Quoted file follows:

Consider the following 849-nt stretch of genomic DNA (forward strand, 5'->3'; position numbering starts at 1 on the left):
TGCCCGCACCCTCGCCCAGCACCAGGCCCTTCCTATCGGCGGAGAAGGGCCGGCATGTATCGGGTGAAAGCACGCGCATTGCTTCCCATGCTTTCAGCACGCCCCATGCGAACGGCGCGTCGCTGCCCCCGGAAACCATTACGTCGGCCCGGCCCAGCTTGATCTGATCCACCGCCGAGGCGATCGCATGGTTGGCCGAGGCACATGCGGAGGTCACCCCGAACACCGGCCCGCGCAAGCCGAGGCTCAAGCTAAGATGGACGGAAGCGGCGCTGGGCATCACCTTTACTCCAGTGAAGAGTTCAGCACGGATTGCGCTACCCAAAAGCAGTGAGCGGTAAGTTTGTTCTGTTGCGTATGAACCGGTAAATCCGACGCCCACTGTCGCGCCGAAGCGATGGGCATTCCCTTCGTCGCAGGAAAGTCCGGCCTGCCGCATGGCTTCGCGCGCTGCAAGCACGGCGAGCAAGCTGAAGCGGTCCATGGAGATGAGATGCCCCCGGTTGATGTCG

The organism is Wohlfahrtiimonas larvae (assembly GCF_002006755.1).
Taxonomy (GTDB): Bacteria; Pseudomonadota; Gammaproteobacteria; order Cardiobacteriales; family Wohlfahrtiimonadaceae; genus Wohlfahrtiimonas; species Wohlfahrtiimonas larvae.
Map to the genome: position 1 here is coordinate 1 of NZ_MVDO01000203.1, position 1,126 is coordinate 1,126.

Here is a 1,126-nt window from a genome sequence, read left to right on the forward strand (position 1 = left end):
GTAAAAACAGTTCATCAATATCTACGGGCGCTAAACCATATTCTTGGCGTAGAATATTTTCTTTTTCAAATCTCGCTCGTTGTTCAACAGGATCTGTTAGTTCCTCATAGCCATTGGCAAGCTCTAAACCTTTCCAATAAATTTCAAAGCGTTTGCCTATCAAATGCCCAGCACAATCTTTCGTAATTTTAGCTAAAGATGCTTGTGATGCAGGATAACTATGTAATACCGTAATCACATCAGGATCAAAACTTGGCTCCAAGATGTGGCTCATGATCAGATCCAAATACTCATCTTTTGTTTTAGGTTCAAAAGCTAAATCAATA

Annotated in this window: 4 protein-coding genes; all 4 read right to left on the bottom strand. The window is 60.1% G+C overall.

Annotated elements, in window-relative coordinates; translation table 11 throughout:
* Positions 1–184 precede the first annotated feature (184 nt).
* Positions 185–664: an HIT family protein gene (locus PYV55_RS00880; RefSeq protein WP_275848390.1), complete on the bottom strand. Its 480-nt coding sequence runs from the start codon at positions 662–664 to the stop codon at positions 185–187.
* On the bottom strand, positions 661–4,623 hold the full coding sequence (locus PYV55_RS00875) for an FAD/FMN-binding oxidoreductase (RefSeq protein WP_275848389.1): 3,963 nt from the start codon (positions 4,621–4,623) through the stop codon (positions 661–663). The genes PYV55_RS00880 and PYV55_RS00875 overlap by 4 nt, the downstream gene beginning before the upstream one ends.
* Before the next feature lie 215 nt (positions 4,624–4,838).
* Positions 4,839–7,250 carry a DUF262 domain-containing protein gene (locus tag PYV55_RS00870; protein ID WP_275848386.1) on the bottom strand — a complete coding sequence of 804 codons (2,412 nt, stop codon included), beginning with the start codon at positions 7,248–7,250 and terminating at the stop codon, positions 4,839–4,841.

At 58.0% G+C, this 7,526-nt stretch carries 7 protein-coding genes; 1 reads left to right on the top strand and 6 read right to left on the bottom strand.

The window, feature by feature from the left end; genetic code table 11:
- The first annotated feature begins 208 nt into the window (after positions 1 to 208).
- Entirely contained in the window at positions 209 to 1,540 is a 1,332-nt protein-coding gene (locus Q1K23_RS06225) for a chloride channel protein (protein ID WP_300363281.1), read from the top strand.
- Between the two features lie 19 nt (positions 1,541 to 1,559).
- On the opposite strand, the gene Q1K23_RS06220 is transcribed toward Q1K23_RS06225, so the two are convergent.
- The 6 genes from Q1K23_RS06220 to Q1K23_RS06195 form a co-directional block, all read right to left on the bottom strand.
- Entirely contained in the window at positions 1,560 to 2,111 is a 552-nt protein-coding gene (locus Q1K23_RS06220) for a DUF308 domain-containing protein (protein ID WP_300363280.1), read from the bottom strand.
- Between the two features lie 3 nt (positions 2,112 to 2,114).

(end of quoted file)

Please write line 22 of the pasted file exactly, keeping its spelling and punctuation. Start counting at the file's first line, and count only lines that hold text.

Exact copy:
- Entirely contained in the window at positions 1,560 to 2,111 is a 552-nt protein-coding gene (locus Q1K23_RS06220) for a DUF308 domain-containing protein (protein ID WP_300363280.1), read from the bottom strand.